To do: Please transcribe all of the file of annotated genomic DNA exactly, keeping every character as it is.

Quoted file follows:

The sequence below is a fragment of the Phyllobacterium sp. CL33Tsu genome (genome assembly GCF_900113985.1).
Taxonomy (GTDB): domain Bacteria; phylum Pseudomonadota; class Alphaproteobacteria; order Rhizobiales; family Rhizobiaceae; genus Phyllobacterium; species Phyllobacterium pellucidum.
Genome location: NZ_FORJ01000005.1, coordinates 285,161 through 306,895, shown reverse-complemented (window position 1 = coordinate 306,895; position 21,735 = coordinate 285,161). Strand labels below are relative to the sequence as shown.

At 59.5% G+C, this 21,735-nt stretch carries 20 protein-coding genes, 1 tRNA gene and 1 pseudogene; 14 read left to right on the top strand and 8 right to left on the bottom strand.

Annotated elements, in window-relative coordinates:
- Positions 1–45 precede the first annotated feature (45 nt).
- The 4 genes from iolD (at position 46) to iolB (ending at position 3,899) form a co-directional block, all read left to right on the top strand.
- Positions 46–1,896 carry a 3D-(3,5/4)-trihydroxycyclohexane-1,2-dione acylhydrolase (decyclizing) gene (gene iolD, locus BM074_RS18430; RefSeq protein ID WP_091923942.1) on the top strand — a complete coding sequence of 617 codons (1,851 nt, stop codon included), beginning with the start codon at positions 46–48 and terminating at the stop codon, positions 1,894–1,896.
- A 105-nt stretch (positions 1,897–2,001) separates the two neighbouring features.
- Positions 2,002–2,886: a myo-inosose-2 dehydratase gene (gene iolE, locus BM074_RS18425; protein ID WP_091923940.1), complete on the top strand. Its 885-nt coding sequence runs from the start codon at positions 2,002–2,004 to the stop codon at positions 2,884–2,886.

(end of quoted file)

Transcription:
The sequence below is a fragment of the Phyllobacterium sp. CL33Tsu genome (genome assembly GCF_900113985.1).
Taxonomy (GTDB): domain Bacteria; phylum Pseudomonadota; class Alphaproteobacteria; order Rhizobiales; family Rhizobiaceae; genus Phyllobacterium; species Phyllobacterium pellucidum.
Genome location: NZ_FORJ01000005.1, coordinates 285,161 through 306,895, shown reverse-complemented (window position 1 = coordinate 306,895; position 21,735 = coordinate 285,161). Strand labels below are relative to the sequence as shown.

At 59.5% G+C, this 21,735-nt stretch carries 20 protein-coding genes, 1 tRNA gene and 1 pseudogene; 14 read left to right on the top strand and 8 right to left on the bottom strand.

Annotated elements, in window-relative coordinates:
- Positions 1–45 precede the first annotated feature (45 nt).
- The 4 genes from iolD (at position 46) to iolB (ending at position 3,899) form a co-directional block, all read left to right on the top strand.
- Positions 46–1,896 carry a 3D-(3,5/4)-trihydroxycyclohexane-1,2-dione acylhydrolase (decyclizing) gene (gene iolD, locus BM074_RS18430; RefSeq protein ID WP_091923942.1) on the top strand — a complete coding sequence of 617 codons (1,851 nt, stop codon included), beginning with the start codon at positions 46–48 and terminating at the stop codon, positions 1,894–1,896.
- A 105-nt stretch (positions 1,897–2,001) separates the two neighbouring features.
- Positions 2,002–2,886: a myo-inosose-2 dehydratase gene (gene iolE, locus BM074_RS18425; protein ID WP_091923940.1), complete on the top strand. Its 885-nt coding sequence runs from the start codon at positions 2,002–2,004 to the stop codon at positions 2,884–2,886.